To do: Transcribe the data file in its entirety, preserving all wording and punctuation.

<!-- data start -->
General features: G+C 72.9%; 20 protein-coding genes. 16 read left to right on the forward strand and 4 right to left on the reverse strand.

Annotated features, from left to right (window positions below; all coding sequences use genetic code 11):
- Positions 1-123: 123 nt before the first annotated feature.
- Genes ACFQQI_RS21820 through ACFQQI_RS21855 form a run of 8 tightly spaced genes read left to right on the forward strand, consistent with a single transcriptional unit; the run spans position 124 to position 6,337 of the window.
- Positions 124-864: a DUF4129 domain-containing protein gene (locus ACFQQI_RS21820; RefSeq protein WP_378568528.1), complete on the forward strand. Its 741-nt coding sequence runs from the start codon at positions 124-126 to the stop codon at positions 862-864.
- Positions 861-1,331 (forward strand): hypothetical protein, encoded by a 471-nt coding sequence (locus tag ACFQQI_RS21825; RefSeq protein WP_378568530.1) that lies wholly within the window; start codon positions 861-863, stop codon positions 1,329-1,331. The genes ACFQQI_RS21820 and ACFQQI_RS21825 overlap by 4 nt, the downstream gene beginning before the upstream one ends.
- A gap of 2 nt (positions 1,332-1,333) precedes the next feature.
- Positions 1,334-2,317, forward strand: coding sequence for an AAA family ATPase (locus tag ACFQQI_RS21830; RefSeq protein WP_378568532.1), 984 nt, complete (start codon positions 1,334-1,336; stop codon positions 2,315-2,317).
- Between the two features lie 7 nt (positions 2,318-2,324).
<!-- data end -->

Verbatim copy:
General features: G+C 72.9%; 20 protein-coding genes. 16 read left to right on the forward strand and 4 right to left on the reverse strand.

Annotated features, from left to right (window positions below; all coding sequences use genetic code 11):
- Positions 1-123: 123 nt before the first annotated feature.
- Genes ACFQQI_RS21820 through ACFQQI_RS21855 form a run of 8 tightly spaced genes read left to right on the forward strand, consistent with a single transcriptional unit; the run spans position 124 to position 6,337 of the window.
- Positions 124-864: a DUF4129 domain-containing protein gene (locus ACFQQI_RS21820; RefSeq protein WP_378568528.1), complete on the forward strand. Its 741-nt coding sequence runs from the start codon at positions 124-126 to the stop codon at positions 862-864.
- Positions 861-1,331 (forward strand): hypothetical protein, encoded by a 471-nt coding sequence (locus tag ACFQQI_RS21825; RefSeq protein WP_378568530.1) that lies wholly within the window; start codon positions 861-863, stop codon positions 1,329-1,331. The genes ACFQQI_RS21820 and ACFQQI_RS21825 overlap by 4 nt, the downstream gene beginning before the upstream one ends.
- A gap of 2 nt (positions 1,332-1,333) precedes the next feature.
- Positions 1,334-2,317, forward strand: coding sequence for an AAA family ATPase (locus tag ACFQQI_RS21830; RefSeq protein WP_378568532.1), 984 nt, complete (start codon positions 1,334-1,336; stop codon positions 2,315-2,317).
- Between the two features lie 7 nt (positions 2,318-2,324).